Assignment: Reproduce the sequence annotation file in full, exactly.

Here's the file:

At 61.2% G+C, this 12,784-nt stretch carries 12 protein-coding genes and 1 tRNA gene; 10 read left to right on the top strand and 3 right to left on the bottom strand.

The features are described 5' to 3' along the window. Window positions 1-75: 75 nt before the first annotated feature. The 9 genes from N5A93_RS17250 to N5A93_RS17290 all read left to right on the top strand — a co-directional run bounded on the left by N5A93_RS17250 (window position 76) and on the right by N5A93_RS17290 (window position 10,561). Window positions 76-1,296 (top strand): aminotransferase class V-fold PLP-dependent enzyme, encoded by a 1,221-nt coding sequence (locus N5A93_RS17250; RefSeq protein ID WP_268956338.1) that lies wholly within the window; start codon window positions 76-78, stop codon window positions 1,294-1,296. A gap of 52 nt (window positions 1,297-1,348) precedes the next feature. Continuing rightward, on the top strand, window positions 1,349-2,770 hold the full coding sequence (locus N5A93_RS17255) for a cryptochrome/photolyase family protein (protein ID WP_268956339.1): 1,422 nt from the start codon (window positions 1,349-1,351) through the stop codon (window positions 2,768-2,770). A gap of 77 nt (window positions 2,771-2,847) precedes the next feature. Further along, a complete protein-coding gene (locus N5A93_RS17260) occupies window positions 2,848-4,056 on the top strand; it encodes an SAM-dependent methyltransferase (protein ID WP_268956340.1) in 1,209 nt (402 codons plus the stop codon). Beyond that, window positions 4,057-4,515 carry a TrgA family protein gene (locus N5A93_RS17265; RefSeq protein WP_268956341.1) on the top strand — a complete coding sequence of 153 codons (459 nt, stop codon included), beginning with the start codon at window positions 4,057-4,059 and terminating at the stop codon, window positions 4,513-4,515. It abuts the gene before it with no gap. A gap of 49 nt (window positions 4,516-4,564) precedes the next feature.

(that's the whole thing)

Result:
At 61.2% G+C, this 12,784-nt stretch carries 12 protein-coding genes and 1 tRNA gene; 10 read left to right on the top strand and 3 right to left on the bottom strand.

The features are described 5' to 3' along the window. Window positions 1-75: 75 nt before the first annotated feature. The 9 genes from N5A93_RS17250 to N5A93_RS17290 all read left to right on the top strand — a co-directional run bounded on the left by N5A93_RS17250 (window position 76) and on the right by N5A93_RS17290 (window position 10,561). Window positions 76-1,296 (top strand): aminotransferase class V-fold PLP-dependent enzyme, encoded by a 1,221-nt coding sequence (locus N5A93_RS17250; RefSeq protein ID WP_268956338.1) that lies wholly within the window; start codon window positions 76-78, stop codon window positions 1,294-1,296. A gap of 52 nt (window positions 1,297-1,348) precedes the next feature. Continuing rightward, on the top strand, window positions 1,349-2,770 hold the full coding sequence (locus N5A93_RS17255) for a cryptochrome/photolyase family protein (protein ID WP_268956339.1): 1,422 nt from the start codon (window positions 1,349-1,351) through the stop codon (window positions 2,768-2,770). A gap of 77 nt (window positions 2,771-2,847) precedes the next feature. Further along, a complete protein-coding gene (locus N5A93_RS17260) occupies window positions 2,848-4,056 on the top strand; it encodes an SAM-dependent methyltransferase (protein ID WP_268956340.1) in 1,209 nt (402 codons plus the stop codon). Beyond that, window positions 4,057-4,515 carry a TrgA family protein gene (locus N5A93_RS17265; RefSeq protein WP_268956341.1) on the top strand — a complete coding sequence of 153 codons (459 nt, stop codon included), beginning with the start codon at window positions 4,057-4,059 and terminating at the stop codon, window positions 4,513-4,515. It abuts the gene before it with no gap. A gap of 49 nt (window positions 4,516-4,564) precedes the next feature.